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DOI: 10.5146/tjpath.2019.01512
The Histopathologic Examination of a Second Muscle Biopsy Specimen at a Later Date may Sometimes be the Best Approach to Make a Differential Diagnosis in Neuromuscular Disorders
Gulden DINIZ1, Berk OZYILMAZ2, Sarenur GOKBEN3
1İzmir Demokrasi University, School of Medicine, Department of Pathology, IZMIR, TURKEY
2University of Health Sciences, İzmir Tepecik Education and Research Hospital, Medical Genetics Lab., IZMIR, TURKEY
3Ege University, School of Medicine, Department of Pediatric Neurology, IZMIR, TURKEY
Dear Editor,

Neuromuscular disorders still keep their mystery 1. Considering that cases with very mild symptoms cannot be diagnosed at all, it is almost impossible to know the true prevalence of these diseases 2. Relatively little information about the exact prevalence of neuromuscular disorders (NMDs) has been published 1-4. It has been reported that NMDs affect approximately one in 3500 children worldwide and X-linked dystrophinopathies have the highest incidence among them 4. Knowledge of NMDs has expanded dramatically during the last four decades thanks to advances in modern pathological techniques and genetic tests. Currently, the dystrophinopathies and most cases of limb-girdle dystrophies (LGMDs) can be diagnosed with immunohistochemical analysis of muscle tissues 4-7. It must be kept in mind that diagnoses may be suggested by the histopathological evaluation, but definitive diagnosis mostly relies on genetic analyses 5-7.

It can be thought that the evaluation by molecular techniques of comprehensive panels, each aimed at identifying genetic changes in a separate disease group, reduces the importance of pathological examination of muscle tissue 6. However, the evaluation of muscle biopsy specimens is an irreplaceable approach in some cases. For example, dystrophinopathy, the most common muscular disease, has two clinically and significantly different entities: Duchenne (DMD) and Becker muscular dystrophy (BMD). Among these two diseases that start in childhood, patients with DMD die in the second decade of their lives, and patients with BMD can reach their 50s thanks to close surveillance. Interestingly, genetic changes are similar in both diseases and cannot be distinguished by genetic analyses 4. The only way to differentiate the two diseases is to show the complete loss of dystrophin as in DMD or the presence of partially functional dystrophin protein as in BMD. Therefore, demonstration of sarcolemmal dystrophin in muscle biopsy tissue specimens has vital diagnostic importance 5. Similarly, the immunohistochemical examination of muscle biopsy specimens with commercially available primary antibodies is helpful in the diagnosis of many muscular dystrophies. In addition, staining of muscle biopsy specimens with combined succinate dehydrogenasecytochrome oxidase (SDH-COX) enzyme stain is the most reliable way to diagnose mitochondrial myopathy in mitochondrial diseases with muscle involvement. Oil red O and PAS stains are also helpful for differential diagnosis of muscle involvement in metabolic diseases. In this way, unnecessary treatments can be avoided in many myopathies considered in the differential diagnosis 5-7.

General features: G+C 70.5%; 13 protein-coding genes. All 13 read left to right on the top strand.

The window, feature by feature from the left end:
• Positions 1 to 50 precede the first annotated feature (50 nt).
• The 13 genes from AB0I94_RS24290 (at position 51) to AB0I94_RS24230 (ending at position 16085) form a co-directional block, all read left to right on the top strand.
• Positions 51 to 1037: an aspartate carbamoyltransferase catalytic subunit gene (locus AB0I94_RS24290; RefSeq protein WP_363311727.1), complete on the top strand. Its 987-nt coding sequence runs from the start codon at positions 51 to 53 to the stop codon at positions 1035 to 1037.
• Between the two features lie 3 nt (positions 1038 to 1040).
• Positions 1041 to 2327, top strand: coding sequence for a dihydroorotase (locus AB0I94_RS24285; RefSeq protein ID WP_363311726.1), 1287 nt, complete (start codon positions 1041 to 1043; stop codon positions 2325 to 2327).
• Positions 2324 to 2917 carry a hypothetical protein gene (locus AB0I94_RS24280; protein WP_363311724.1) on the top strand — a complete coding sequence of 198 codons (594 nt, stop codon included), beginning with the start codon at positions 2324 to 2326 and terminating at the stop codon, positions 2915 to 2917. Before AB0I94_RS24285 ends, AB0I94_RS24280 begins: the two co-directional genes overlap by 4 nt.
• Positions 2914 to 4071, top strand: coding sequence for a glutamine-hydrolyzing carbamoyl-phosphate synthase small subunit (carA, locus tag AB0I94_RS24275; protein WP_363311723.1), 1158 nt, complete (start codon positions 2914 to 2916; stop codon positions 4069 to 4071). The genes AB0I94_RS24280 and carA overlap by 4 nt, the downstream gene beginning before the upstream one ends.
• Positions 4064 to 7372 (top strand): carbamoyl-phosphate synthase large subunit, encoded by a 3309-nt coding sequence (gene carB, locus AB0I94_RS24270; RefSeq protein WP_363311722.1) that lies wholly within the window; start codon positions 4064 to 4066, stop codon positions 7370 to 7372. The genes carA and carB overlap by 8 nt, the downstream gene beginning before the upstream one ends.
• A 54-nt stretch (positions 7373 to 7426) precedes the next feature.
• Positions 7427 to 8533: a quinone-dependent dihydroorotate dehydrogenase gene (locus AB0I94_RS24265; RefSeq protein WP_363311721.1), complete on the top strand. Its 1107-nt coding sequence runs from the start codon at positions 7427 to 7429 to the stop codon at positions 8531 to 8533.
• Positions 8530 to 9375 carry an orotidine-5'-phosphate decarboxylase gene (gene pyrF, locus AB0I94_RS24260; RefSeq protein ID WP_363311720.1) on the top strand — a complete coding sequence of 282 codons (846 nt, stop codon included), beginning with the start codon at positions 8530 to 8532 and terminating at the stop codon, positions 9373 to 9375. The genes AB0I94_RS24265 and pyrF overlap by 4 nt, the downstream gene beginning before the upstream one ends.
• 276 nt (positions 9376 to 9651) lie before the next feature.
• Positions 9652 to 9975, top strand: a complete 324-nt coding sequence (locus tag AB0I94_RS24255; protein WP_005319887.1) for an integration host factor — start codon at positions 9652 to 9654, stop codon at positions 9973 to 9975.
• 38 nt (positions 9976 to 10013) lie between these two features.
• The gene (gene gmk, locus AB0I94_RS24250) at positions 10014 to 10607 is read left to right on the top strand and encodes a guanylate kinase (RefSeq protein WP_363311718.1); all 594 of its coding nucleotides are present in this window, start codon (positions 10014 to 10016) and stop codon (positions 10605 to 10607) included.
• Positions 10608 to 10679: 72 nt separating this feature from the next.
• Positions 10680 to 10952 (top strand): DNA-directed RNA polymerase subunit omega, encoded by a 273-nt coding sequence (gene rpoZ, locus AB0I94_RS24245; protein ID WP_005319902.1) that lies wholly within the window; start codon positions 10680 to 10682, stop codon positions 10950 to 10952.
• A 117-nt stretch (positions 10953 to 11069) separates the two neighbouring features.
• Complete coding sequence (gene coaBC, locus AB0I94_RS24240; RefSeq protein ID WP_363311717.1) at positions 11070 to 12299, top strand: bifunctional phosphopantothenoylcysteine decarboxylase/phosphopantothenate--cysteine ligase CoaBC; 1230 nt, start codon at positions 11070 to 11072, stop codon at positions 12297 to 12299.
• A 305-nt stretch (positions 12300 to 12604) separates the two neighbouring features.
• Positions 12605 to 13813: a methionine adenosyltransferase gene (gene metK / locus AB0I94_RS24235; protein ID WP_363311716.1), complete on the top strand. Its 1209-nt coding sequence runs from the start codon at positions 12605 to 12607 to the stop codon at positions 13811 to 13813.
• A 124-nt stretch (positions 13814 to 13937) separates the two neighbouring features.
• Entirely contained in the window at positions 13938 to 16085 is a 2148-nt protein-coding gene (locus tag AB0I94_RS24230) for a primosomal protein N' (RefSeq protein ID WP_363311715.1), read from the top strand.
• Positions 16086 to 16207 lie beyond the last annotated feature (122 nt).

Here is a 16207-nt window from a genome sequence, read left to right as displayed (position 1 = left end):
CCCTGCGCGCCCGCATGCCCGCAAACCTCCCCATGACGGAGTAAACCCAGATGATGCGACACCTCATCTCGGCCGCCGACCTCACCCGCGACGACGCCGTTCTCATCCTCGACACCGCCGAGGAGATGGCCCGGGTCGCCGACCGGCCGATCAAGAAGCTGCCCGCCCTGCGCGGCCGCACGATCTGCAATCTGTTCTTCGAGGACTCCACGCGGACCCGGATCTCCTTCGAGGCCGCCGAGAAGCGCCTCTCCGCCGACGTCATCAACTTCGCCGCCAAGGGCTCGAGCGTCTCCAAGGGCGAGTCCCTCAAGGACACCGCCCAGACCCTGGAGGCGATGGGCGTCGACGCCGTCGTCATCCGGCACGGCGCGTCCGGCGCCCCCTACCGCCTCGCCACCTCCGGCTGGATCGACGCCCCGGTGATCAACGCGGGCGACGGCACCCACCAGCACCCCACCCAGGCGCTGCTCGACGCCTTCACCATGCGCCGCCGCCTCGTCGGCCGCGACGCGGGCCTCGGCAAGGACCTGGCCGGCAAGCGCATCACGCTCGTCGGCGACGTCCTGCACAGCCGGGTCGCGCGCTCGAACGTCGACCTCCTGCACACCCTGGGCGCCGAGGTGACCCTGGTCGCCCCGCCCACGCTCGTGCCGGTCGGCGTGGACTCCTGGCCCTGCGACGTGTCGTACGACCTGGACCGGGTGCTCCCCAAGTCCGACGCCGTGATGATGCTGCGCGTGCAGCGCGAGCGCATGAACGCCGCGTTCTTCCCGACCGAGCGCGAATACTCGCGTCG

Histopathologic evaluation of muscle biopsy specimens is an important step in the diagnosis of a neuromuscular disease. An experienced pathologist can provide very useful clues to the clinician for differential diagnosis. Presence of inflammatory cells or regenerated fibers, group atrophy, ragged red fiber, core or targets, increase in the number of central nuclei, accumulation of glycogen or lipid and fibrosis-like pathologies can be determined in neuromuscular disease. These findings discriminate against the disease group and determine the most useful genetic analysis that may be preferred for further examination. Especially in children older than 6-8 weeks, the presence of muscle fibers showing neonatal myosin expression in immunohistochemical analysis provides further evidence for a muscle disease 5-7.